Blood of Empire by Brian McClellan

Title: Blood of Empire.
Series: Gods of Blood and Powder #3.
Writer(s): Brian McClellan.
Publisher: Orbit.
Format: Hardcover.
Release Date: December 3rd, 2019.
Pages: 672.
Genre(s): Fantasy.
ISBN13:  9780316407311.
My Overall Rating: ★★★★☆.

Previously in the Gods of Blood and Powder trilogy:
Sins of Empire by Brian McClellan.
Wrath of Empire by Brian McClellan.


Watching an author create his borderless fictional playground is a reader’s ultimate pleasure. When it comes to epic fantasy novels, there are a couple of authors who achieve this and effortlessly expand their universe with incredible expertise, as they not only explore different zones, characters, and stories, but also tackle different periods in time and generations in the past, present, and future. This often leads readers to appreciate the references to various books written by the author, whether they’re in the form of existing characters or events, but also discover brand-new narratives that add incredible ramifications to an already complex world. Epic fantasy author Brian McClellan, having written and completed the Field Marshal Tamas’-centered Powder Mage trilogy, now looks into wrapping things up once and for all with the final installment in his Gods of Blood and Powder trilogy.

What is Blood of Empire about? A war is brewing as the Dynize blood sorcerer Ka-Sedial pursues his goal to obtain all three godstones and turn himself into a divine entity. Meanwhile, our beloved heroes—mercenary, spy, and general—are off on their own missions to foil Ka-Sedial’s plans. First, Mad Ben Styke and his allies attempt to invade Dynize to get their hands on the third ancient monolith although the odds are against them and the obstacles continue to accumulate throughout their journey. Second, Lady Vlora Flint, fatally wounded following the spectacular events in Wrath of Empire, craves vengeance and marches into Landfall with her Adran army. Third, ex-spy Michel Bravis goes back to his roots and wishes to unravel the mystery behind the disappearance of countless Palo. As each of these fighters encounters some of their greatest challenges, they all remain a key to taking down an empire from inside out.


There’s no mistaking author Brian McClellan’s ability to tell a vivid and cinematic story. Since Sins of Empire, he has continuously proven that he is able to infuse his flintlock fantasy with compelling politics, assuring his fans that his stories will keep them on the edge of their seats. Throughout Blood of Empire, he was able to dose incredible action sequences filled with mayhem and chaos while also presenting readers with profound character development that reminds us of the incredible growth underwent by our heroes. In fact, Ben Styke, Vlora Flint, and Michel Bravis are worn out by the trials they’ve faced since the beginning and showcase incredible wisdom through experience. They are also a lot more grounded and connected with their emotions this time around as their reputation plays a huge role in their progress, with them realizing that they are more than people to others but legends with all that they’ve accomplished.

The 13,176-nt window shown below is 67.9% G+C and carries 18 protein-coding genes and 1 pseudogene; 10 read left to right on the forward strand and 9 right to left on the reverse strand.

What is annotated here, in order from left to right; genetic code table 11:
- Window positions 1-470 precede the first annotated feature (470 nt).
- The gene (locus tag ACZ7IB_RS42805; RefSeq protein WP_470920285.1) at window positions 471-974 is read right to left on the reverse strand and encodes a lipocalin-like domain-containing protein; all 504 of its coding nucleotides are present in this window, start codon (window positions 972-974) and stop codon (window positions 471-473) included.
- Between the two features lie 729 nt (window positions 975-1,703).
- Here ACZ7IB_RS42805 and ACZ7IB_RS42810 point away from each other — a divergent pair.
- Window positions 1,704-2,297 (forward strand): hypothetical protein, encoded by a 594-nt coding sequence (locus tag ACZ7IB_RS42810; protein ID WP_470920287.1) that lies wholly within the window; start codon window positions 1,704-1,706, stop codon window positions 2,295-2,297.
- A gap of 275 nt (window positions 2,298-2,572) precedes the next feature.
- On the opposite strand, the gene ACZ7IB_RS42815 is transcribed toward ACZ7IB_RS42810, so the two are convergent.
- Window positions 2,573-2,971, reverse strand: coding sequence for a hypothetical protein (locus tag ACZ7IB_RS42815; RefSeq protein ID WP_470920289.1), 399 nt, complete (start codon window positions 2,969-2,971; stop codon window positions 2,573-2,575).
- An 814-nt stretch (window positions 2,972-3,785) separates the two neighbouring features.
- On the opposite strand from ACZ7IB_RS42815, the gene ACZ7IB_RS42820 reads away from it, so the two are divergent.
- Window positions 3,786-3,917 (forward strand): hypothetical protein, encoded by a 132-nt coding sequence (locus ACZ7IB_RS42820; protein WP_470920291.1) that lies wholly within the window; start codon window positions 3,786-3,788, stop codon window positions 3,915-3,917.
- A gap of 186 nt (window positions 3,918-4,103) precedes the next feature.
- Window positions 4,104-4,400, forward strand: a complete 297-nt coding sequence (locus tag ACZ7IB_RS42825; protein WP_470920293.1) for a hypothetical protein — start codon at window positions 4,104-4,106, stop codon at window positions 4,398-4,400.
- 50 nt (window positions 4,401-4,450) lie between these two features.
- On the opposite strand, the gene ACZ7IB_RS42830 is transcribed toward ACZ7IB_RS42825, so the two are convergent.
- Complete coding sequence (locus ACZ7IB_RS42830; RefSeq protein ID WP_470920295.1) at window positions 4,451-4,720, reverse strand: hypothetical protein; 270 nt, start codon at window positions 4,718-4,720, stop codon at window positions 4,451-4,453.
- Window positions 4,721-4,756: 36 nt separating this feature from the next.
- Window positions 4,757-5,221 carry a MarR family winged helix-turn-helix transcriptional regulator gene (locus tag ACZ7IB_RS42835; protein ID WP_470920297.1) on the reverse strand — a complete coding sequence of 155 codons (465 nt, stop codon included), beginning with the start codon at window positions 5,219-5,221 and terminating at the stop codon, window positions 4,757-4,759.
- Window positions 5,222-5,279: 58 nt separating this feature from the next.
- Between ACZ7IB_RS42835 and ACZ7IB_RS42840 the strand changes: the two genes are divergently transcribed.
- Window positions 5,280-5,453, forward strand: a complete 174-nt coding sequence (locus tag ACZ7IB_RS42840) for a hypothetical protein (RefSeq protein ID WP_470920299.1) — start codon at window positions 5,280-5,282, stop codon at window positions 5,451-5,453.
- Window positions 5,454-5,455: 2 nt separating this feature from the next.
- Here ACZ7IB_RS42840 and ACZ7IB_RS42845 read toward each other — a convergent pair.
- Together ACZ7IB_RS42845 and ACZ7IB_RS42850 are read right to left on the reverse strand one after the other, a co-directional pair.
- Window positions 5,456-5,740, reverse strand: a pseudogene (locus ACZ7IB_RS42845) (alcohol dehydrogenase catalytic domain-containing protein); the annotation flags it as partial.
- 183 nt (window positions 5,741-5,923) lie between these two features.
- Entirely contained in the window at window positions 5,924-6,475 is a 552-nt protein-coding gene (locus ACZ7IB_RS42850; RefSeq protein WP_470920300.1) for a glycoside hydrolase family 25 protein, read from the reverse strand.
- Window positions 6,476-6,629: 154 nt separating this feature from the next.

With these heroes being taken out of their game, author Brian McClellan offers readers the chance to watch them overcome adversity and transcend their predicaments through wit and intellect, whether it’s in the hopes to outplay their enemies through a frontal assault or through sneaky and deceitful strategies. The world-building thus wasn’t the focus of this story arc that looked into tying up loose ends. This also forced the author into taking his story in a direction that he didn’t much have a choice to go towards, making it difficult for truly innovative subplots to be included and explored. This also resulted in a lot fewer plot twists being presented at the cost of much more emotional and intimate character development. That being said, he still brilliantly utilizes societal conflicts, social stratifications, and politics to constantly shake things up. While it remained low-fantasy, author Brian McClellan does an excellent job in delivering an ending that could just as well serve as a whole new beginning.